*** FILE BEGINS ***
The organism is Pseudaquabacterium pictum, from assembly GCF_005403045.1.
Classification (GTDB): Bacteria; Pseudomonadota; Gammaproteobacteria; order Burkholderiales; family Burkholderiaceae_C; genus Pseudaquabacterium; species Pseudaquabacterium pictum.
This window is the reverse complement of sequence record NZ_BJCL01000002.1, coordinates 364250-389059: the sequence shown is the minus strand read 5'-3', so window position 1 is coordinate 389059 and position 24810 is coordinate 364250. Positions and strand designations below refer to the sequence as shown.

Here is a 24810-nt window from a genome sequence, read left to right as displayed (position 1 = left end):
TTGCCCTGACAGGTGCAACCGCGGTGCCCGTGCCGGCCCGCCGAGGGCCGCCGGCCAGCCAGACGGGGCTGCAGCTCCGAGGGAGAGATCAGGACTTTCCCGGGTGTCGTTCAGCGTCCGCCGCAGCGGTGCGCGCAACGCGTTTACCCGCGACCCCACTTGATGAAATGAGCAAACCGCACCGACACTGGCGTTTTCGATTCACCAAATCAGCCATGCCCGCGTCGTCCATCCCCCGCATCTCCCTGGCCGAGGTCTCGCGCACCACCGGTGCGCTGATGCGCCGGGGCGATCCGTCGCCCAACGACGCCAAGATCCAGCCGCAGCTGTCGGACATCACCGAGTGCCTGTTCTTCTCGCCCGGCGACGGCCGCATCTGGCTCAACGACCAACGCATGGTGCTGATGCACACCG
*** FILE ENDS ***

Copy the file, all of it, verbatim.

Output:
The organism is Pseudaquabacterium pictum, from assembly GCF_005403045.1.
Classification (GTDB): Bacteria; Pseudomonadota; Gammaproteobacteria; order Burkholderiales; family Burkholderiaceae_C; genus Pseudaquabacterium; species Pseudaquabacterium pictum.
This window is the reverse complement of sequence record NZ_BJCL01000002.1, coordinates 364250-389059: the sequence shown is the minus strand read 5'-3', so window position 1 is coordinate 389059 and position 24810 is coordinate 364250. Positions and strand designations below refer to the sequence as shown.

Here is a 24810-nt window from a genome sequence, read left to right as displayed (position 1 = left end):
TTGCCCTGACAGGTGCAACCGCGGTGCCCGTGCCGGCCCGCCGAGGGCCGCCGGCCAGCCAGACGGGGCTGCAGCTCCGAGGGAGAGATCAGGACTTTCCCGGGTGTCGTTCAGCGTCCGCCGCAGCGGTGCGCGCAACGCGTTTACCCGCGACCCCACTTGATGAAATGAGCAAACCGCACCGACACTGGCGTTTTCGATTCACCAAATCAGCCATGCCCGCGTCGTCCATCCCCCGCATCTCCCTGGCCGAGGTCTCGCGCACCACCGGTGCGCTGATGCGCCGGGGCGATCCGTCGCCCAACGACGCCAAGATCCAGCCGCAGCTGTCGGACATCACCGAGTGCCTGTTCTTCTCGCCCGGCGACGGCCGCATCTGGCTCAACGACCAACGCATGGTGCTGATGCACACCG